How to Manage Project Time

By Shawn Stinson
Jan 24, 2022
Hands put the yellow sticky notes on the cartolina

Sometimes, projects run behind. That’s okay as long as you know why. What’s dangerous is when projects run behind and you’re not sure why. It can take a lot of organization and dedication to manually track where all the time goes in a project. Here’s how you can best manage project time.


Why Would You Want To Manage Project Time?

Timesheets are a common concept for the average employee. It keeps track of your hours, which helps you plan ahead for vacation days and helps you and your superiors look back on your progress. 

So, why would you want to manage project time? What you measure can help you analyze where you can save time. 


Important Data to Measure

Of course, the big thing you want to measure is how long projects take. All projects are different, but categorize them by type if you can. Whether it’s by industry, company size, department, etc. This will help you see if bottlenecks relate to these divisions. 

Measure how long it takes for someone to get back to you when you need something. Everyone works differently and responds to different requests. Some people are good at responding to email and others are better at a simple text or notification. Others might need a simple reminder. This is important to measure because it can help you consider investing in a notification or reminder software for tasks. The last thing you need to be doing is trying to get everyone engaged on a project—it’s the #1 cause of project failure. And sometimes, reaching out to others can be a big time-waster for projects.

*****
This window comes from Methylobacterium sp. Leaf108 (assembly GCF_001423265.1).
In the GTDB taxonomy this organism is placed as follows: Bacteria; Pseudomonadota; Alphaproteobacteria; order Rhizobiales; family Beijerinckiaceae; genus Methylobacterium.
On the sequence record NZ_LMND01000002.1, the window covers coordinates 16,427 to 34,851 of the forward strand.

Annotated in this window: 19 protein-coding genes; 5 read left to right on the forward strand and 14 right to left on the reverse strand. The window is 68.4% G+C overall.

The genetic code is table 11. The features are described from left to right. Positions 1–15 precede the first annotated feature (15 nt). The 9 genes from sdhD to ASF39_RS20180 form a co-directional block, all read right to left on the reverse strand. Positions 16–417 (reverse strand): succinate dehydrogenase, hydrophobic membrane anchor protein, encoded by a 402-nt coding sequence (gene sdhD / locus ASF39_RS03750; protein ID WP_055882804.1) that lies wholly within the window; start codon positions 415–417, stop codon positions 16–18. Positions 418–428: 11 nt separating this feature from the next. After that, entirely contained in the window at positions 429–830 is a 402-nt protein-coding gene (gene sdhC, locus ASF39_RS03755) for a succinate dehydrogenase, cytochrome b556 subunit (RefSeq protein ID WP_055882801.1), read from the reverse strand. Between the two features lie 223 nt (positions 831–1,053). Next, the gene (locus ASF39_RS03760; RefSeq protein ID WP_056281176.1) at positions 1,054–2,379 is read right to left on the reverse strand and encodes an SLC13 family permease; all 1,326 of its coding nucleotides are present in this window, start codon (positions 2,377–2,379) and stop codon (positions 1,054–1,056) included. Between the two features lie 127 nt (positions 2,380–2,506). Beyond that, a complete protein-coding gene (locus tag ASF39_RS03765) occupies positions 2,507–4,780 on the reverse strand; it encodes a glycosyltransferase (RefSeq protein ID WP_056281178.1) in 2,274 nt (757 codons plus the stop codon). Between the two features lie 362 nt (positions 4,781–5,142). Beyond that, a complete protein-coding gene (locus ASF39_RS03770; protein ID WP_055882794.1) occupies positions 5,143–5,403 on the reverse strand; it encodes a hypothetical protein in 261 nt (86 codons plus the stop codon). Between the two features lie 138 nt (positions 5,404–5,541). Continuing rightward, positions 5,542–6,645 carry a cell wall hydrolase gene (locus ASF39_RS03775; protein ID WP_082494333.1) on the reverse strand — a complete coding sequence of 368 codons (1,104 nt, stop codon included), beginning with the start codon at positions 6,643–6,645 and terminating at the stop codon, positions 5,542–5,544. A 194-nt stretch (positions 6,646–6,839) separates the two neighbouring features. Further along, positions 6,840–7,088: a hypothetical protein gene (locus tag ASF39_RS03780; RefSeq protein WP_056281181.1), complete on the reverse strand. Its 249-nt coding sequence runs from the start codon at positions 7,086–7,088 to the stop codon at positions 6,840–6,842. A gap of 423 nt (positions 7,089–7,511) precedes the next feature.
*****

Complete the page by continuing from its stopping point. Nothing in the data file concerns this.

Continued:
Find Similarities in Your Projects

Find similarities within the process of your projects and measure how long it takes to get them done. Are there tasks that are similar? Milestones? Measure how long these take. 

You know your projects best, so how you measure and by what time span is up to you. If you’re unsure, I would start with days. For tasks that take an average of one day to complete, you can get really technical and measure by hour. 

Managing project time is all about finding a common denominator. Your goal in accounting for time is to see if there’s a bottleneck that can be reduced or resolved. This will make projects run faster, increase engagement, and may even increase revenue.


Next, read about how to keep clients engaged

Shawn Stinson
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